The song you’ll probably get caught up on is “Victory Lap.” It’s the album-closer and one of the few moments of relative calm on Yeesh’s otherwise very noisy posthumous album, Saw You Up There. More than that, though, it’s a weary, worthy ode to being entirely too old for this shit.
“I feel nothing but old” the song goes, as background “sha nah nahs” cascade down and the three-piece band sounds like it’s trying to recreate every detail of the late 90s / early aughts DC post-punk sound all at once. It works, and that’s before the second-verse reveal kicks in and you get a sense of what this song is really about (“band starts / takes the stage / music plays / man, what a waste / because I feel nothing at all). Long before the song, album, and band fade out, you’ve connected the dots as to why this, specifically, is the closing track on a dead band’s last album.
Beyond that minor triumph of sequencing and subject, Saw You Up There is a wordy, screamy, aggressive swan song that positions the Chicago trio as the rightful heirs to the kind of intelligent, teeth-on-tinfoil rock that The Dismemberment Plan (spiritually) and Shellac (tangibly) manufactured at their relative peaks. Yeesh broke up in 2017; paradoxically, the record makes a case for how a band like this could be relevant and future-looking in 2019 and beyond.
That said, for all the genre-bending and amalgamation that Yeesh gets up to here, some of the record’s most satisfying moments are its most straightforward. The pleasure of a song like “Shagohad” is in how you can feel the pounding of the drums in your chest, feel the stabbing guitar riff in your closed eyes. It’s a song that wants to hurt you. That goes double for “Escape Plan,” which plays like someone elbowing you on the stairs during a fire drill. These tracks find the band squarely in the Albini / Falkous lane, which is a lane bands don’t (or can’t) take often enough. That the group can just as convincingly pull off a twinkle-emo song (“Just Shy”) minutes after blowing a hole in your chest is a testament to their versatility.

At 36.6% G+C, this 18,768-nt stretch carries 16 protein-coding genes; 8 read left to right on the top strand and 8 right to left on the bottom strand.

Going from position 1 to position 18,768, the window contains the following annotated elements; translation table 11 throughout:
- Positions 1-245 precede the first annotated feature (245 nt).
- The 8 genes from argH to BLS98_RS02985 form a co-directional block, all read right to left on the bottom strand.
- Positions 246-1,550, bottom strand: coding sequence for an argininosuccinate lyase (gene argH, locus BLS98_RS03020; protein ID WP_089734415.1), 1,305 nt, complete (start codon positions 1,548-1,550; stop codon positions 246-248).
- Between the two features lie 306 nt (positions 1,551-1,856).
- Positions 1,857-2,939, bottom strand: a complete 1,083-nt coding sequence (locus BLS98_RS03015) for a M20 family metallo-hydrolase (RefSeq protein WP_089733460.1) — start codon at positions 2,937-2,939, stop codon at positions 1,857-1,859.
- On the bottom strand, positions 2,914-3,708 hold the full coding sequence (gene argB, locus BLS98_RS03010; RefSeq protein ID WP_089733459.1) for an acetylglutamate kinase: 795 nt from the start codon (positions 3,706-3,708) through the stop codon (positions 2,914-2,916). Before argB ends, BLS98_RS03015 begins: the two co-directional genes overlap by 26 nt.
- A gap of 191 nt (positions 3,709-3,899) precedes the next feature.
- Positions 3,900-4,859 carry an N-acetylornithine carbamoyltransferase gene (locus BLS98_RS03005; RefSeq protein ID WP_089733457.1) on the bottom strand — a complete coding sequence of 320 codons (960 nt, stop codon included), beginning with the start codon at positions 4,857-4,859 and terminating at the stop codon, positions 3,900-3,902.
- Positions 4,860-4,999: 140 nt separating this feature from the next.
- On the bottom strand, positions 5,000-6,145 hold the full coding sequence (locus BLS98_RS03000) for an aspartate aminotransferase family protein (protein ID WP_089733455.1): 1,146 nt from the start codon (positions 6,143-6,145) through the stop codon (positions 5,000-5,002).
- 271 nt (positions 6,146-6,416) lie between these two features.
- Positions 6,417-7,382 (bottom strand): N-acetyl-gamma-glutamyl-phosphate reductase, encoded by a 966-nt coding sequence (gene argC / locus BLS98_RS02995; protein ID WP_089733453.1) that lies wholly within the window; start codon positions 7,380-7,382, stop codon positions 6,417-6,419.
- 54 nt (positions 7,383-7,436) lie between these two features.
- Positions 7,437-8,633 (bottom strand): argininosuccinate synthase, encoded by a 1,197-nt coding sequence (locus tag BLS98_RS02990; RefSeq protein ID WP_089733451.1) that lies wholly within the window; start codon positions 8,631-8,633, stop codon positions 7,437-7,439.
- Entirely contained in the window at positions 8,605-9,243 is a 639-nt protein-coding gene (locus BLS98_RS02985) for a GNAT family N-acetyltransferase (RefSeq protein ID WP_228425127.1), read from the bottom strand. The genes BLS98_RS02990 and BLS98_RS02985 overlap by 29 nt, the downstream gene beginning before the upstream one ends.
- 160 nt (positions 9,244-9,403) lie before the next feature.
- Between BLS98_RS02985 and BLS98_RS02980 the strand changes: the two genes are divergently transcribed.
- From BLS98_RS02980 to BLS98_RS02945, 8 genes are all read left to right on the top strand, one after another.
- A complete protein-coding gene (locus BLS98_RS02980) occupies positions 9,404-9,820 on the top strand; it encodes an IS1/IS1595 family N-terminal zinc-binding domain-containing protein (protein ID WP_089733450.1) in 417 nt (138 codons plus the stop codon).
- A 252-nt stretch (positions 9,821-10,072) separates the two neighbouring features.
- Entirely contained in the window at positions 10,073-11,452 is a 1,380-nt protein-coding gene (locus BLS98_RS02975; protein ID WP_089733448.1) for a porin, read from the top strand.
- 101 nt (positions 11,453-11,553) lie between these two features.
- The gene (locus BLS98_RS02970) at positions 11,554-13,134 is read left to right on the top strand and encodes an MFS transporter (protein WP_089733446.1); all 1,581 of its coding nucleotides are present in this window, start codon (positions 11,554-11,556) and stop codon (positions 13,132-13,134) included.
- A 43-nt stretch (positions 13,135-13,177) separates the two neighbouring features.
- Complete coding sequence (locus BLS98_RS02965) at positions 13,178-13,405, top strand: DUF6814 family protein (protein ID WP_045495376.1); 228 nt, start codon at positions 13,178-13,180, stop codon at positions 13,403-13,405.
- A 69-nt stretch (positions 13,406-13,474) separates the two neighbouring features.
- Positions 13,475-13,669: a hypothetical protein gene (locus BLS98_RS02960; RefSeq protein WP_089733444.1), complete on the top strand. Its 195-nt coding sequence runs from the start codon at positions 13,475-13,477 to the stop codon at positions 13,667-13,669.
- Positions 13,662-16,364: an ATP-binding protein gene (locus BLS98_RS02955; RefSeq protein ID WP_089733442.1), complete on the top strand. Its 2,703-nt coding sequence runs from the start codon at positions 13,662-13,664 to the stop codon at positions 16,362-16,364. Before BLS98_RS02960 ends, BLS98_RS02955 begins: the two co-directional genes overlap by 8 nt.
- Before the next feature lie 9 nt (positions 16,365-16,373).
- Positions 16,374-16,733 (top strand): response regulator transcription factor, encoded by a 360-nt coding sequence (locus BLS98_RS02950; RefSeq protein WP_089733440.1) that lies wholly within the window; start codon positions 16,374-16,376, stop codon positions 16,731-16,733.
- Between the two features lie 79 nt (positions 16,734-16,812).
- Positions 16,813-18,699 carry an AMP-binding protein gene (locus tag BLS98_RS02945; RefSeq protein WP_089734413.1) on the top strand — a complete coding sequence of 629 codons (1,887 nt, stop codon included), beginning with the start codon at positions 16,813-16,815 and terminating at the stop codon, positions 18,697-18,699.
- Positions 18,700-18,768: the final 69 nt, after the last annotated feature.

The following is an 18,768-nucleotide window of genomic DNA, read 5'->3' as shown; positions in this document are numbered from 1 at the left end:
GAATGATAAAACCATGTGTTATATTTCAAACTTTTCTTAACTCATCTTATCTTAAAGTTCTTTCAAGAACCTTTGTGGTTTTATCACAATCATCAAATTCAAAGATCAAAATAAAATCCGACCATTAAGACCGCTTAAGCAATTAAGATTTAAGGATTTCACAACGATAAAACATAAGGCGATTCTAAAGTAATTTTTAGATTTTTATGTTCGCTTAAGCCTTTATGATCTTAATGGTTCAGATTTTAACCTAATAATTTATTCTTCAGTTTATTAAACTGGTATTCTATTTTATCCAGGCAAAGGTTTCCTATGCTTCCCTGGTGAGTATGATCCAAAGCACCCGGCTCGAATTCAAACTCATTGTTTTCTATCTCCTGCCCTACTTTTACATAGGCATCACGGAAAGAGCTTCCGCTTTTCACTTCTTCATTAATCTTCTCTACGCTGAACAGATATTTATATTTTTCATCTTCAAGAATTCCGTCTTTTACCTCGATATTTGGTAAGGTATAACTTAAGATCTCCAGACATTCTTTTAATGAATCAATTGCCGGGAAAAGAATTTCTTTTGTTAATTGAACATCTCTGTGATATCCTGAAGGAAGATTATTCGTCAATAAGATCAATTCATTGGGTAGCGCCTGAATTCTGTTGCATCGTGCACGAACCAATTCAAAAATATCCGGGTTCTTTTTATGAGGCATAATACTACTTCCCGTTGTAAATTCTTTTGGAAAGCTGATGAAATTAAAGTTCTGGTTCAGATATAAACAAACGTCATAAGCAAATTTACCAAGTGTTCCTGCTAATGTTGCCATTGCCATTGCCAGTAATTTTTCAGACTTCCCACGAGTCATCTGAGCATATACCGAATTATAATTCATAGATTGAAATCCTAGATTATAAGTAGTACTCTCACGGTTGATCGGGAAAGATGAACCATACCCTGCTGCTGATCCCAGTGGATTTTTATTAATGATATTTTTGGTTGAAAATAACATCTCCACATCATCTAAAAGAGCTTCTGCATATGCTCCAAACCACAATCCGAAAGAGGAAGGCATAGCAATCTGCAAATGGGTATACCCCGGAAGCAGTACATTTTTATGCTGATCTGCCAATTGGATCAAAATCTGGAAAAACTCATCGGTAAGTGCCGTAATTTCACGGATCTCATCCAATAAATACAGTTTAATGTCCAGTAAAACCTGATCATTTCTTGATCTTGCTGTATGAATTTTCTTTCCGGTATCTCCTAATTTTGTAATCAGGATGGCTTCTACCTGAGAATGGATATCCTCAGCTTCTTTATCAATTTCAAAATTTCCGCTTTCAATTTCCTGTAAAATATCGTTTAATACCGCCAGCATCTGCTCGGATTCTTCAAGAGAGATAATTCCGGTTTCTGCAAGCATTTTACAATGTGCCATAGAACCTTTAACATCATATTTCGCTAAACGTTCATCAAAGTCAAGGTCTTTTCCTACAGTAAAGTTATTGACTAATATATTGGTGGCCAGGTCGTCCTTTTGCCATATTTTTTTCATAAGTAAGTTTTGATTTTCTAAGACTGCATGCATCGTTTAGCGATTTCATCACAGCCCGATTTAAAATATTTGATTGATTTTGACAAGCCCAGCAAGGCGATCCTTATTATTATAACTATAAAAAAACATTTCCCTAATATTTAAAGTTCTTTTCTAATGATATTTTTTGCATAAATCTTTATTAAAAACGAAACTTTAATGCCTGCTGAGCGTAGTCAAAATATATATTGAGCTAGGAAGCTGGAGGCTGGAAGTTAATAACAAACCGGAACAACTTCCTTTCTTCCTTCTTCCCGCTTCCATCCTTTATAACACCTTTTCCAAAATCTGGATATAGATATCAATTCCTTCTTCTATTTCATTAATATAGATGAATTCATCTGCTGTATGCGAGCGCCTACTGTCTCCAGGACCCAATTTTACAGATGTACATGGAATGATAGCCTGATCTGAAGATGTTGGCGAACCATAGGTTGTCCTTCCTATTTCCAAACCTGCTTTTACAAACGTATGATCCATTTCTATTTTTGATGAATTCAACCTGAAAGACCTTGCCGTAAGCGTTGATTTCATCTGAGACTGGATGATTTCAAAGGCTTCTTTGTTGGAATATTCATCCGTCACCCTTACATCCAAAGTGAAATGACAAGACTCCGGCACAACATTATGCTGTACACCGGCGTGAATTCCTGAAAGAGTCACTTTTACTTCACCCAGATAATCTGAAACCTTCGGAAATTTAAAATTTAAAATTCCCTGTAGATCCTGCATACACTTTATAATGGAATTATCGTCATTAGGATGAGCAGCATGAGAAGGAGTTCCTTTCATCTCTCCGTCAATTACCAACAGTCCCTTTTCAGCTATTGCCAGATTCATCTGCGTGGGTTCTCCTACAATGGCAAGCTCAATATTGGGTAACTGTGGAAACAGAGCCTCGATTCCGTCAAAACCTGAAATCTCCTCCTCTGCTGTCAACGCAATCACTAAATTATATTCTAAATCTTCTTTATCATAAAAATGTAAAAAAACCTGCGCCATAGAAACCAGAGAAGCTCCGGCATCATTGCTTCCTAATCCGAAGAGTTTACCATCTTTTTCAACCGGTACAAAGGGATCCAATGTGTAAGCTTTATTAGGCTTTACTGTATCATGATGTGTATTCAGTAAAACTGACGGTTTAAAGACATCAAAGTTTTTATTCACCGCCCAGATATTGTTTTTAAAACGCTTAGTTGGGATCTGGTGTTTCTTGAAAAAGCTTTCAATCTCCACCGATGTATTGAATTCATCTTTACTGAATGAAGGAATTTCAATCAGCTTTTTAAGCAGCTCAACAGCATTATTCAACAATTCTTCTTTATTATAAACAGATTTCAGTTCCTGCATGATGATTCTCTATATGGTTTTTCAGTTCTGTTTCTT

The other song you might find yourself stuck on is “The Crossing,” which sounds like all of the Midwest falling down the stairs at the same time. The way the song moves from heavy rock, to something almost Foo Fighters-ish, to a Life Without Buildings / Cap’n Jazz emo bridge, back into chaos … look, you’re not going to find a lot of bands that can stitch those ideas together an not only make them talk to each other, but work together. “Can you survive another day?” the song asks. The repeat button is answer enough.
The temptation here is to paint the band as collage artists, taking bits and pieces of the regional rock scenes of the last 15 years and melding them into something new, but the risk of that route is underselling just how catchy and affirming a lot of this stuff is. Sure, you can hear a song like “Soft Left” and note the Dismemberment Plan chorus (the way the vocals waver on the delivery of “Soft Left” will either sound cool or invoke Change flashbacks), but that ignores the ineffable joy of force in much of this album. You get the sense that Yeesh, knowing this was to be their final document, threw their entire weight into the record. Sometimes you don’t want to see the sweat, other times you want it to drip onto you. Guess which situation this is.
We’ll leave it where Saw You Up There does, with “Victory Lap,” the band galloping into its end, bellowing “From the top boys / let’s do this again.” It’s always going to be someone else’s time. May the next great basement also-rans find the light that Yeesh has left on for the future of angular, smart, angry rock.